DC Comics gives writer/artist Darwyn Cooke’s masterpiece The New Frontier, a shrewd and powerful re-imagining of DC’s iconic superheroes, the glorious hardcover edition it deserves. Justin Hickey re-reads.
The Works Progress Administration did more than set thousand of Americans to building bridges and roads in the 1930s; it also fostered art, as an exhibit at the Smithsonian’s National Art Gallery lavishly illustrates.
When Homo sapiens appeared in Europe 45,000 years ago, most of the long-established species there – including the Neanderthals – began to disappear. Did Homo sapiens wipe them out? And if so, did they have help from somebody right there in your living room?
Ron Howard’s adaptation of Nathaniel Philbrick’s bestselling In the Heart of the Sea will soon appear, but even the trailers raise rich questions: Why does this story still have the power to fascinate? A Moby-Dick fan ponders.
When we say of someone that they died too early, does this posit that there is a perfect time? How does the meaning of a life change the longer it’s lived. Jenny Erpenbeck’s new novel End of Days explores some answers.
Stalking the pages of Thomas Pierce’s debut story collection, where the surreal shares quarters with the ordinary, are dwarf mammoths, genetically modified guard dogs, baby Pippin monkeys, and a parakeet named Magnificent.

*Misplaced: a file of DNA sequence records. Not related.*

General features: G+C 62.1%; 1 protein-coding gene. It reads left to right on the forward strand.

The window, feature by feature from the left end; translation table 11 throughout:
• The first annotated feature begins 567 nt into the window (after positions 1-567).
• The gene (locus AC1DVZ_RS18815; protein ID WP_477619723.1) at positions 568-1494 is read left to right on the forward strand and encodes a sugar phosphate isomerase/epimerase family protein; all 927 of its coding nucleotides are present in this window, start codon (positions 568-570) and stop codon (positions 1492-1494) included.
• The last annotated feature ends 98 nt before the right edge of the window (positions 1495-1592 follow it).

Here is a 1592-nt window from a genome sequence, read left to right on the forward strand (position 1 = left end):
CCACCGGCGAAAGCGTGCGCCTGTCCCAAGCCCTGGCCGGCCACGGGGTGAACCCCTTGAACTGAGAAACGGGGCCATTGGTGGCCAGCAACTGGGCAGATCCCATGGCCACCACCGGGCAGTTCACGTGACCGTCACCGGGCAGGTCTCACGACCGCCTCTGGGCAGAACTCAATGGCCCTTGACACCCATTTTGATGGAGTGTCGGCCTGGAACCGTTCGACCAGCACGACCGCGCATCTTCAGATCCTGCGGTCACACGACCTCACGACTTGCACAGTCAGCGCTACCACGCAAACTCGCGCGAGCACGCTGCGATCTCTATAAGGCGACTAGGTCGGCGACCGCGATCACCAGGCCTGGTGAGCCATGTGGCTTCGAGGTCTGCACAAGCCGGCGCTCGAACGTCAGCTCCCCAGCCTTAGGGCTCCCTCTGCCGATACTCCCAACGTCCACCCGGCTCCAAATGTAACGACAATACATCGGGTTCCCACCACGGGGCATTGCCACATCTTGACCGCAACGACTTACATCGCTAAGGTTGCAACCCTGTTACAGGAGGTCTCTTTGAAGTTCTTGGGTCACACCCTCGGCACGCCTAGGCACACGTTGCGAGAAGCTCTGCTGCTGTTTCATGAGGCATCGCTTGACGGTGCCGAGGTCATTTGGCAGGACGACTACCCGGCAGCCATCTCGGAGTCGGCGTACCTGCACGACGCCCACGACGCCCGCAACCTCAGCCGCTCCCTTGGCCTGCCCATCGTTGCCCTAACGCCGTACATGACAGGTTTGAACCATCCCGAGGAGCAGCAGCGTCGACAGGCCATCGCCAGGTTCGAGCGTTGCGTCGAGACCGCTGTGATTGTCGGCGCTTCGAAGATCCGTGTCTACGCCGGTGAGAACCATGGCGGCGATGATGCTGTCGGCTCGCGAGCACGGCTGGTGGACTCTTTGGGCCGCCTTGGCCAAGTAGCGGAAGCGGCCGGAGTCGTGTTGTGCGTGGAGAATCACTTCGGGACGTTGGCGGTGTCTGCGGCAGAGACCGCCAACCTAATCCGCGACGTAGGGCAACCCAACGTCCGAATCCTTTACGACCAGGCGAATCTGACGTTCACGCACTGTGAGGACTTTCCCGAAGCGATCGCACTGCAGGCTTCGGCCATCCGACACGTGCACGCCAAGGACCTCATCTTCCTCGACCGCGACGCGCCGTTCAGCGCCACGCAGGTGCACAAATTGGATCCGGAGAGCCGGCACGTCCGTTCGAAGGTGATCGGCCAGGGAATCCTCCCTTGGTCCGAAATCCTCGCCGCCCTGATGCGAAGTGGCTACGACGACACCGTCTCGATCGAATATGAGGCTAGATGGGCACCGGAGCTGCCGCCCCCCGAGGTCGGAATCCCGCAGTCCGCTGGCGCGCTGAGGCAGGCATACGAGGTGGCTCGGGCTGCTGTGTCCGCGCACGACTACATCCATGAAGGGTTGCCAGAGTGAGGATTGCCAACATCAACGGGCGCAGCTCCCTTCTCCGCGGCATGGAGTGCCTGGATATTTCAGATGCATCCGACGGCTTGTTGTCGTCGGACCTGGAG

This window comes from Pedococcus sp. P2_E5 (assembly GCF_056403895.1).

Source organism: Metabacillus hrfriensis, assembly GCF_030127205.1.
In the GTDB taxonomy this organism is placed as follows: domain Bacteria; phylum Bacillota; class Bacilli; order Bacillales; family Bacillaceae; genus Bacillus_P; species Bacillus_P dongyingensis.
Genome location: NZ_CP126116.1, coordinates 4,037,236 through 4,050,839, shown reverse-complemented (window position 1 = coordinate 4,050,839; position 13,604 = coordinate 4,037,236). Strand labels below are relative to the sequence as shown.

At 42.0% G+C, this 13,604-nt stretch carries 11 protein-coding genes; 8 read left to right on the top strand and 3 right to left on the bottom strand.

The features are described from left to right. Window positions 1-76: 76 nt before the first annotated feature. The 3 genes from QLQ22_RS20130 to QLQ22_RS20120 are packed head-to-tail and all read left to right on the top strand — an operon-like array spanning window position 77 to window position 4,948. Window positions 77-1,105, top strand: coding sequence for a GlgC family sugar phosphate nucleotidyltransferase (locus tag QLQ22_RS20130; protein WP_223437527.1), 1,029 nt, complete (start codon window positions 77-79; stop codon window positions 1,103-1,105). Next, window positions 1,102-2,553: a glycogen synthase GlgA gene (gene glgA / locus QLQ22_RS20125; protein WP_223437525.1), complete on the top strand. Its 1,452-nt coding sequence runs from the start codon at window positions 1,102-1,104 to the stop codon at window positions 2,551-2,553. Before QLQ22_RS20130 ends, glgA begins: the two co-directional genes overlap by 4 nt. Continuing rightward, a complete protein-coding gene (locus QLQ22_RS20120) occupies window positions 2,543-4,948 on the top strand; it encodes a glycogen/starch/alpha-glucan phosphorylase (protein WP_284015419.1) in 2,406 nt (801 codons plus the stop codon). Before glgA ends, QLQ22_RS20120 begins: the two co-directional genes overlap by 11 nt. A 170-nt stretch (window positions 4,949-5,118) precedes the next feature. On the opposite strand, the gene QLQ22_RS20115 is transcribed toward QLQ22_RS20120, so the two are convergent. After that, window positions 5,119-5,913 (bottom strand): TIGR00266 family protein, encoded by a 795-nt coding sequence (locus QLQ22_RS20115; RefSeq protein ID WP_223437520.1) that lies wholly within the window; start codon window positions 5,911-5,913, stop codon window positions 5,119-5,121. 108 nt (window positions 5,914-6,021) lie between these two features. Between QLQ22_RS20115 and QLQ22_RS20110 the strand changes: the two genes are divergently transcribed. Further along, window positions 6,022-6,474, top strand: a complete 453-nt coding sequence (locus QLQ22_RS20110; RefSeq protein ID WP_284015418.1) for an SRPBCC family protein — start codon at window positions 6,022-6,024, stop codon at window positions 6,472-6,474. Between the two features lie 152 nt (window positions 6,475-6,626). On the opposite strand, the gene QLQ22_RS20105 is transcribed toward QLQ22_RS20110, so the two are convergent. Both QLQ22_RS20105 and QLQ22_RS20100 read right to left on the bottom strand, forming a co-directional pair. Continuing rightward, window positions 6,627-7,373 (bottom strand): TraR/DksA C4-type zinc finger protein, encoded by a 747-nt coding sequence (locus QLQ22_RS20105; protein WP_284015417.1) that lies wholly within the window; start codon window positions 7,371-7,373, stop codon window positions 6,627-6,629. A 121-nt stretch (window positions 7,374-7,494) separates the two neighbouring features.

Matthew Lippman’s third poetry collection sings of the joys and sorrows of married life – and ventures onto broader societal stages as well. The result shows the reader in new detail a world they thought they knew.
The Friendship of Criminals by Robert Glinski is a fresh, original and totally entertaining perspective on mob relationships; A Murder of Magpies is Judith Flanders deliciously wry take on murder and publishing.
Irma Heldman dives into a rollicking, bawdy yarn depicting an infamous, turn-of-the century caper masterminded by Professor Moriarty—Sherlock Holmes’ archenemy. Then she matches wits with a cheeky mini-tome refuting the great detective’s solution to his most illustrious case.
Julio Cortázar and Gabriel Garcia Marquez brought Latin American fiction to the attention of the world. Now a young crop of writers are trying to move beyond magical realism–a new anthology charts the diverse approaches.